Can Cerberus beat Telstra's blunder?

Presumably, Cerberus sees potential for the birth of new digital cash flows from the shell of AT&T’s traditional Yellow Pages revenues. But the takeover will still have many scratching their heads.

Given the history of private equity purchases of directories businesses, the deal announced overnight in the US which will see Cerberus Capital Management acquire a majority interest in AT&T’s Yellow Pages directories businesses for $US950 million will have more than a few people in the sector scratching their heads in bemusement.

Cerberus will pay $US750 million in cash and a $US200 million note for 53 per cent of AT&T Advertising Solutions and AT&T Interactive. Those businesses lost $US2.27 billion in 2011, although that was due to a $US2.9 billion non-cash writedown in their value.

Absent the impairment charges the businesses, which generated revenue of about $US3.3 billion last year, made about $US643 million. That, however, was 25 per cent less than they earned in 2010 and about half what they earned in 2009. And their revenue base is about 30 per cent smaller than it was in 2009.

That is a familiar story for most owners of directories businesses, including Telstra. Telstra’s Sensis business had actually held up remarkably well until last year, when its revenues and earnings abruptly imploded, with revenue tumbling 24 per cent and earnings before interest, tax, depreciation and amortisation diving 55 per cent.

In France, the KKR-controlled PagesJaune suspended dividend payments earlier this year after a 19 per cent fall in earnings. The value of the company is down nearly 90 per cent since KKR paid 3.3 billion euros for France Telecom’s 54 per cent shareholding in 2006.

In the UK Yell Group, which owns what used to be BT Group’s directories, as well as businesses in the US, Spain and Latin America, has a market capitalisation of only about $US140 million and is in discussions with its lenders. When Hicks Muse Tate & Furst (now HM Capital) and Apax Partners bought the business in 2001 they paid about $US3 billion before subsequently floating it.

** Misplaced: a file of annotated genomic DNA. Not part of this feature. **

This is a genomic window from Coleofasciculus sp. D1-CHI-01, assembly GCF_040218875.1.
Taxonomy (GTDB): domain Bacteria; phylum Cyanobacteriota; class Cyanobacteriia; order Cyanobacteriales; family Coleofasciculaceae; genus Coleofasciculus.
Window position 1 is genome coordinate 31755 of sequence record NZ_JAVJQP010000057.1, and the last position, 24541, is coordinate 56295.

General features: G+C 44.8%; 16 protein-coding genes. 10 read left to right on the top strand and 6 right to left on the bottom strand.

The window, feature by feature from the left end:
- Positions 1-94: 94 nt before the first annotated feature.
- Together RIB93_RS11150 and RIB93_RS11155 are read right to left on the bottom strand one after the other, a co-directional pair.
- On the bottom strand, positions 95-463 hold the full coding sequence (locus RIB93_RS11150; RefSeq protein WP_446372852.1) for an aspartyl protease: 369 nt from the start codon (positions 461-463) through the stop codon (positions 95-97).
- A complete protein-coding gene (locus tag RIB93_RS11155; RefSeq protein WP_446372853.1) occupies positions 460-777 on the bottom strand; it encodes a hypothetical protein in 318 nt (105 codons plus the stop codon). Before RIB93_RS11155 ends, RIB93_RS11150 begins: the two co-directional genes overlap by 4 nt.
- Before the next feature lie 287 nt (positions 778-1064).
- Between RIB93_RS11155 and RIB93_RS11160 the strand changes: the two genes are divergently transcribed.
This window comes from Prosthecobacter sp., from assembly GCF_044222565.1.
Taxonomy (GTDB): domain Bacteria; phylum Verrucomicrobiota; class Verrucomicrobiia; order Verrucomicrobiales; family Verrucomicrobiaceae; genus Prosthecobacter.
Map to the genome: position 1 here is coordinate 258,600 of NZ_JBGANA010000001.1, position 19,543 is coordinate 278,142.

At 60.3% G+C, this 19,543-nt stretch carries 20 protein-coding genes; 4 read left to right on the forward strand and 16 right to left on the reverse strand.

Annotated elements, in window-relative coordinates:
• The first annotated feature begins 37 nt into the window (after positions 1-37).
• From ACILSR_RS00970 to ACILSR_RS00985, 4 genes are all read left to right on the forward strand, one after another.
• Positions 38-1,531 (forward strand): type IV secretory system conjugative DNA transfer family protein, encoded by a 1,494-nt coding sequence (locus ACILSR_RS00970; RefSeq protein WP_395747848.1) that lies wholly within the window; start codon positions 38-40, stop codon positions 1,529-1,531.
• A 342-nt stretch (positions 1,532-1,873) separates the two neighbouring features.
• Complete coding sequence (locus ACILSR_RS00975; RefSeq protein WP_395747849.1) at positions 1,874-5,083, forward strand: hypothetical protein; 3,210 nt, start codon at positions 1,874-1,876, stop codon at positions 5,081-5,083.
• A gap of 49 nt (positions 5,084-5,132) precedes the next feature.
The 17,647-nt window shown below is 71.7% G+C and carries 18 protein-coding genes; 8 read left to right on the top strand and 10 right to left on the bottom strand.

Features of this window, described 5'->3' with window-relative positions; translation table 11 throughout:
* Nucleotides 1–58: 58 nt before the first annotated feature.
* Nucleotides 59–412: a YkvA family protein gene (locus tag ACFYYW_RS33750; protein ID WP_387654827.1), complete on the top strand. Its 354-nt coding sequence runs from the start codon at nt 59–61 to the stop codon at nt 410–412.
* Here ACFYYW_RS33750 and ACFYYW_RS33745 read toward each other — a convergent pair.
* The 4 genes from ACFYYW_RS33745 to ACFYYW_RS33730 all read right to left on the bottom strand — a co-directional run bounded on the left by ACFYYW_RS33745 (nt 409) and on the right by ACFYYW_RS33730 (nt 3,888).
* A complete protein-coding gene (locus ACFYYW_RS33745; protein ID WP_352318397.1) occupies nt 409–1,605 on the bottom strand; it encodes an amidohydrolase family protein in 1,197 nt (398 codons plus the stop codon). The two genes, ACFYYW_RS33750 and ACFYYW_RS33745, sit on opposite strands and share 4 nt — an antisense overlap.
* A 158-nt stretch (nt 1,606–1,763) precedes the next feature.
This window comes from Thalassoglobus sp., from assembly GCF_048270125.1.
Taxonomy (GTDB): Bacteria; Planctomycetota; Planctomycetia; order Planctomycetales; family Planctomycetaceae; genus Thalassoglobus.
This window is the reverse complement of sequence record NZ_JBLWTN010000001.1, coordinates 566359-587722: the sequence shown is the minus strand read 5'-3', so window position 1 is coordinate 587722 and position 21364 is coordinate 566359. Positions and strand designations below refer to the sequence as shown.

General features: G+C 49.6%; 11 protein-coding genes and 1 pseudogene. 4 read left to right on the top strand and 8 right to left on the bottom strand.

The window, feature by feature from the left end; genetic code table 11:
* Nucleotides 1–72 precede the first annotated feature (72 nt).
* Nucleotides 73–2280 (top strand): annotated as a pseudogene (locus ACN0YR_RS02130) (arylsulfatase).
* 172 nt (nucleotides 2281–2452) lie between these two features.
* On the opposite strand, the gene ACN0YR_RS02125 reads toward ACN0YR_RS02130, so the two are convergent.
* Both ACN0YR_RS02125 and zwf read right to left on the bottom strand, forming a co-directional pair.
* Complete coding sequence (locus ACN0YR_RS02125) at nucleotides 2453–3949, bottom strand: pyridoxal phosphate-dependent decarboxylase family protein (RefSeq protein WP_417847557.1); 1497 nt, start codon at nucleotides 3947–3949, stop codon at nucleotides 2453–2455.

In 2007 CCMP, now Unitas Capital, and Canada’s Teachers’ Private Capital, paid $NZ2.24 billion for Telecom Corp of New Zealand’s directories businesses in what has been described as the "high water mark" pre-GFC private equity transaction. Last year lenders to the business took control of it after writing off more than $NZ1 billion on their loans.

There are other examples of how badly private equity firms misjudged the rate at which cash flows from high-margin directories that had traditionally been very stable could evaporate as search and advertising migrated to the internet.

The firms were attracted to the businesses because the cash flows enabled them to be loaded up with debt – which explains why so many directories businesses have been smashed by the interaction between their leverage and their suddenly plummeting cash flows.

Yet Cerberus is still buying into AT&T’s businesses. The explanation probably lies in the price, which values the businesses at only $US1.8 billion. Even if their revenues and earnings continue to fall, there still should be significant cash flows for at least the next few years. Like most directories businesses, the AT&T units are also pursuing a different kind of future online.

Just as Sensis is doing, they are all trying to reinvent themselves as digital marketing and advertising businesses, offering not just advertising in print and online but lead generation and technical support for their primarily SME customer bases.

So, within those old print businesses there are potentially quite different digital businesses with significant growth potential, albeit at lower margins and with very different – far lower – valuations than the old print directories once enjoyed.

Presumably Cerberus has developed a view about the rate at which the old cash flows will dry up and the new ones will grow.

Telstra, of course, had its views about how much its conversion to a New Age directories business would cost it as it pursued a careful transition over several years – and within months was shocked by the continuing acceleration in the rate of decline.

Maybe David Thodey should place a call to New York to see whether Cerberus’ interest in directories is confined to the AT&T businesses or if it is interested in used directories businesses generally.

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